Greenup Mayor Lundie Meadows had some pointed questions Tuesday for two Wurtland officials about the future of that city’s wastewater treatment plant.
However, those officials — Wurtland water and sewer commissioner Tony Smith and Wayne Melvin, a former city commissioner who now serves as a liaison between the city and the contractor who operates the plant — said all they could say for certain was the facility would be undergoing changes as the result of the abrupt closure of the SunChemical Performance Pigment plant.
SunChemical was the sewer plant’s primary customer. The plant was designed by SunChemical, then known as PCI, when it was built in the 1990s but financed by the city of Wurtland, which still owes a debt service on it.
Greenup has a huge stake in the future of the plant because, after more than five years of discussing a regional sewer project, the city finally signed an agreement last year to have its wastewater piped to Wurtland for treatment, thereby creating the Greenup Joint Sewer Agency and the Greenup Waste Water District.
The initial line from Greenup to Wurtland is expected to cost $1.87 million and is being paid for with Kentucky Infrastructure Authority funds secured years ago for the project. Eventually, plans call for sewer lines to be extended into Lloyd and other unincorporated parts of the county.
Wurtland officials have said they believe treating waste water from Greenup and other communities is crucial to the massive plant’s continued viability. Greenup’s own sewer plant is aging and in need of costly repairs or replacement, hence the move to join with Wurtland.
At Tuesday’s regular meeting of the Greenup City Council, Meadows told Smith and Melvin the city had yet to sign a contract with Wurtland, and that be believed it was incumbent upon city officials to move cautiously until more is known about what the ramifications of the SunChemical closure will be, particularly with regard to rates.
“This is something that’s going to affect the citizens of Greenup for the next 25 or 30 years,” he said. “It’s important for us to know what effect (SunChemical) pulling out is going to have on rates now and in the future.”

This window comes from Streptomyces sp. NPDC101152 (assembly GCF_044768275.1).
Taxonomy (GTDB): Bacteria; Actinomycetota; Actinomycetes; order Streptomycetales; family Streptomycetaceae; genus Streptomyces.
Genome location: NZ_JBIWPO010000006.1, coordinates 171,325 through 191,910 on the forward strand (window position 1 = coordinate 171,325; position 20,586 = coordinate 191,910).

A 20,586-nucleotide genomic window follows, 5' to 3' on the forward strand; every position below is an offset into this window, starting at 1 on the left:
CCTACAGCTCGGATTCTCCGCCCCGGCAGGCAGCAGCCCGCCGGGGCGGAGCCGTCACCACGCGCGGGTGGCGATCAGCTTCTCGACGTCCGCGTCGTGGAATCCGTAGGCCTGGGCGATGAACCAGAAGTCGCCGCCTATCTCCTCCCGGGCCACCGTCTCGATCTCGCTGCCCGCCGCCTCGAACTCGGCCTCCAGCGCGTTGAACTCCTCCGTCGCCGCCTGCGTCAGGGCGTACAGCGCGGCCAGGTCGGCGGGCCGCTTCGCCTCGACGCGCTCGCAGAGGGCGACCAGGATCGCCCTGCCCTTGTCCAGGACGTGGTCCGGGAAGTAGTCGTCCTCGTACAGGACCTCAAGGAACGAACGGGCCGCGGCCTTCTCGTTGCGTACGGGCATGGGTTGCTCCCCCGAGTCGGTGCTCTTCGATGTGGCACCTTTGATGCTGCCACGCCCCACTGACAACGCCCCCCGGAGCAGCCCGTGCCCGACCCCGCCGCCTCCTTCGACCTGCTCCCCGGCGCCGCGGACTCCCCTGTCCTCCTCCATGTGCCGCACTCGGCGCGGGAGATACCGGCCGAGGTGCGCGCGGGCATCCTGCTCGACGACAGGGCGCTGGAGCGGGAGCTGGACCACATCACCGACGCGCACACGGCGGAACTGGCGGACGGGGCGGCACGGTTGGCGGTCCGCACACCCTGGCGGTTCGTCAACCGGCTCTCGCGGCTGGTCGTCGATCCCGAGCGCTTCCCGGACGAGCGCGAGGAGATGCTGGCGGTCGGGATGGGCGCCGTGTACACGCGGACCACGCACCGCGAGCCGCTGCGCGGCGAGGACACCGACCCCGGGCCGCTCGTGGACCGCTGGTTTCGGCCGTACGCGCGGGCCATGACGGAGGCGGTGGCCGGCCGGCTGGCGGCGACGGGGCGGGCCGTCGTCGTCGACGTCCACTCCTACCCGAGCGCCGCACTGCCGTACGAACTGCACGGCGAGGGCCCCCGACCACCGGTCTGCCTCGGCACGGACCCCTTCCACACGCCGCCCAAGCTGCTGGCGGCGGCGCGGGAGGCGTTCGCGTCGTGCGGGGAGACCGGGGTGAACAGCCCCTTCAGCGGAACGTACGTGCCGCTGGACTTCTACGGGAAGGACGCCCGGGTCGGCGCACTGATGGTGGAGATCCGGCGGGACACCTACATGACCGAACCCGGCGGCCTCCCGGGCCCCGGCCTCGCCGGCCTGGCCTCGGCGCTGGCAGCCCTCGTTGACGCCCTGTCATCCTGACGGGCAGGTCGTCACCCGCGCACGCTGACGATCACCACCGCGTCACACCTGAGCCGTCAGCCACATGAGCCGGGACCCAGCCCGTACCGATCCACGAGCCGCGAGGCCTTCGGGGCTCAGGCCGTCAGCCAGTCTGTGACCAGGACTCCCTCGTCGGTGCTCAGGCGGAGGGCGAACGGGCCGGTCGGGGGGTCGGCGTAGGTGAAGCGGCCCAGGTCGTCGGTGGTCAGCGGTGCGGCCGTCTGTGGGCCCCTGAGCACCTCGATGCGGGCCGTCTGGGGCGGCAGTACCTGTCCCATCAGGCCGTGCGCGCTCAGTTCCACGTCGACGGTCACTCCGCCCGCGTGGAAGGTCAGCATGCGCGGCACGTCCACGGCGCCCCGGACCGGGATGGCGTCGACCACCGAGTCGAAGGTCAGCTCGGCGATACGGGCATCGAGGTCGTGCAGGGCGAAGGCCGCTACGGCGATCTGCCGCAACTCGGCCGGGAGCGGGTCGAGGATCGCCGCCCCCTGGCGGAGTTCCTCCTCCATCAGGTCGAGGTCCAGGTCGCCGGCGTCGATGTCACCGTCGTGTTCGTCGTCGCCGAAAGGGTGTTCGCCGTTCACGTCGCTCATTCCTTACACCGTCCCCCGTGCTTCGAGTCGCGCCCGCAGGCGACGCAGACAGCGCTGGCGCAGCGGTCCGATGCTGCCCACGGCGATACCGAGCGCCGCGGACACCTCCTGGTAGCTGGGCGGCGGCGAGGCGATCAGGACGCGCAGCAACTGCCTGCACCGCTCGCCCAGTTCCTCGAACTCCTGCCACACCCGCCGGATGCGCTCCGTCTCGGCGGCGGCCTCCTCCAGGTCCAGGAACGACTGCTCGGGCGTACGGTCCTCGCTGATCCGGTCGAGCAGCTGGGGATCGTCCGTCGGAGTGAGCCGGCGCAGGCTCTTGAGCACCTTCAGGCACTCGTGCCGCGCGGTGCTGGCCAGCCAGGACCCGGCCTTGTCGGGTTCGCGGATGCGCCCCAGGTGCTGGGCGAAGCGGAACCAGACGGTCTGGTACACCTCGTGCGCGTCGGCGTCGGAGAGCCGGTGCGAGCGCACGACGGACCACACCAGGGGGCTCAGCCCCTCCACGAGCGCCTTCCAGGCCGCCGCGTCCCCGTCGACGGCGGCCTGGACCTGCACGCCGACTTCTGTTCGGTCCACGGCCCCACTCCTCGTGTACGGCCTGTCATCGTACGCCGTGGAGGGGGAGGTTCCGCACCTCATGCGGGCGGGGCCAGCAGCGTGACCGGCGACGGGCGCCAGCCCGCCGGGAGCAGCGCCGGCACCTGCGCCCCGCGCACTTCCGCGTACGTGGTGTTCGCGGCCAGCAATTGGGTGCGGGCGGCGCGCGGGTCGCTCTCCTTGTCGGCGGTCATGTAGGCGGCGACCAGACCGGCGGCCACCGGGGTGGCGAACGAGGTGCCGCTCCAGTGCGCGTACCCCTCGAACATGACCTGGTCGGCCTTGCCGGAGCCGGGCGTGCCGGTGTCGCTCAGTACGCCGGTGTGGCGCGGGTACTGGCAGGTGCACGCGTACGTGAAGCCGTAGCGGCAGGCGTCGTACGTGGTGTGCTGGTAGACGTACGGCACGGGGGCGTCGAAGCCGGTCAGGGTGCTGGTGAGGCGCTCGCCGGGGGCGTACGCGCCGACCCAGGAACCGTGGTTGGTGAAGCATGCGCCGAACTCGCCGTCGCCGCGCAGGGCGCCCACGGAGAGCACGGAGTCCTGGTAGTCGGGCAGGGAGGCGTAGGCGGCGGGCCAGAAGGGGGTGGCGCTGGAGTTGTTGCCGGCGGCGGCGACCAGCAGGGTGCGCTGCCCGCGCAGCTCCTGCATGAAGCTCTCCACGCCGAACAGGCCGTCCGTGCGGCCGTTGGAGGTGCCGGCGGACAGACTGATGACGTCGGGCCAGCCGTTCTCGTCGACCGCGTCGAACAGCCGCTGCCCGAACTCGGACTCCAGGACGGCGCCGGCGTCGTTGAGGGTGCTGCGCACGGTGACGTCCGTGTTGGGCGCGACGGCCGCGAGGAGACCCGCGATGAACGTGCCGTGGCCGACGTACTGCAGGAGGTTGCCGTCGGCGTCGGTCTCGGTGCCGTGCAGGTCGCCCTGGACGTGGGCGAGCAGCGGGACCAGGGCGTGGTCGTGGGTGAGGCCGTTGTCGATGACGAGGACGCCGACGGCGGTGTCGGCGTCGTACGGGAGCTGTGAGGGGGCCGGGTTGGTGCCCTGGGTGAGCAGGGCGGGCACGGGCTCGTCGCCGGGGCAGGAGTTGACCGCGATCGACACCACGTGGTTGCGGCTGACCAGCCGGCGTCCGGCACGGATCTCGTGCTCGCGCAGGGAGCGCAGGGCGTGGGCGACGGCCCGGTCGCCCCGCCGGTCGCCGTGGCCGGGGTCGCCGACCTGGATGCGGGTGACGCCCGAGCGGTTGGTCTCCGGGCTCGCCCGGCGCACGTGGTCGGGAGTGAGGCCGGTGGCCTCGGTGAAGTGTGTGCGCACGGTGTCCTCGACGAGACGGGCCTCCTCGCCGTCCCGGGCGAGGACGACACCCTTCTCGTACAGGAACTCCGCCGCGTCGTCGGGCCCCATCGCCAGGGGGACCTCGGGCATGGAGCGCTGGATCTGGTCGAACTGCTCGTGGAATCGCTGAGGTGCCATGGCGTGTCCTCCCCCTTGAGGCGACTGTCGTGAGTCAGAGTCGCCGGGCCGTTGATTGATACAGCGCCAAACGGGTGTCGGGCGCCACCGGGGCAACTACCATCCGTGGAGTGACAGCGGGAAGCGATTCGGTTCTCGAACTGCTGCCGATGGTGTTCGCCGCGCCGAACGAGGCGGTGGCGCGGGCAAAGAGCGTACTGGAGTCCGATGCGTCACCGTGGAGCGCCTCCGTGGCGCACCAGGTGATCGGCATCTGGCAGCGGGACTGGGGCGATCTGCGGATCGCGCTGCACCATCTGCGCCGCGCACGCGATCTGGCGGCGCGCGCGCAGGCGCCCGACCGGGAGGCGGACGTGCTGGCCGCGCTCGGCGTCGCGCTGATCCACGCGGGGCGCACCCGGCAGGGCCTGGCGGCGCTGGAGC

Melvin, who acts as a liaison between Wurtland and Veolia Industrial Services, which operates the sewer plant under a contract with the city, said the primary changes to the facility would involve converting it from an industrial plant to one that primarily treats municipal waste. SunChemical, he said, pumped huge amounts of ammonia into the plant, and that flow has come to a virtual halt since the pigment plant closed.
The plant is equipped with massive blowers, which produced the amounts of air required for treating ammonia, Melvin said. With that need greatly diminished, the facility will be fitted with smaller blowers to help save on electricity, he said.
Regarding rates Greenup would be paying to have its wastewater treated at Wurtland, Melvin said it was his understanding the rates that were quoted to the city in a study were premised on the assumption SunChemical was leaving.
Meadows said it was his understanding that of the $2 million in revenue generated by the sewer plant in 2010, $1.8 million came from SunChemical. Melvin said he didn’t have financial reports with him and could not confirm nor deny the accuracy of that figure, but he said it sounded correct to him.
Melvin told the mayor he would attempt to find answers to all his questions and said he was agreeable to future meeting with Meadows and the council.
KENNETH HART can be reached at email@example.com or (606) 326-2654.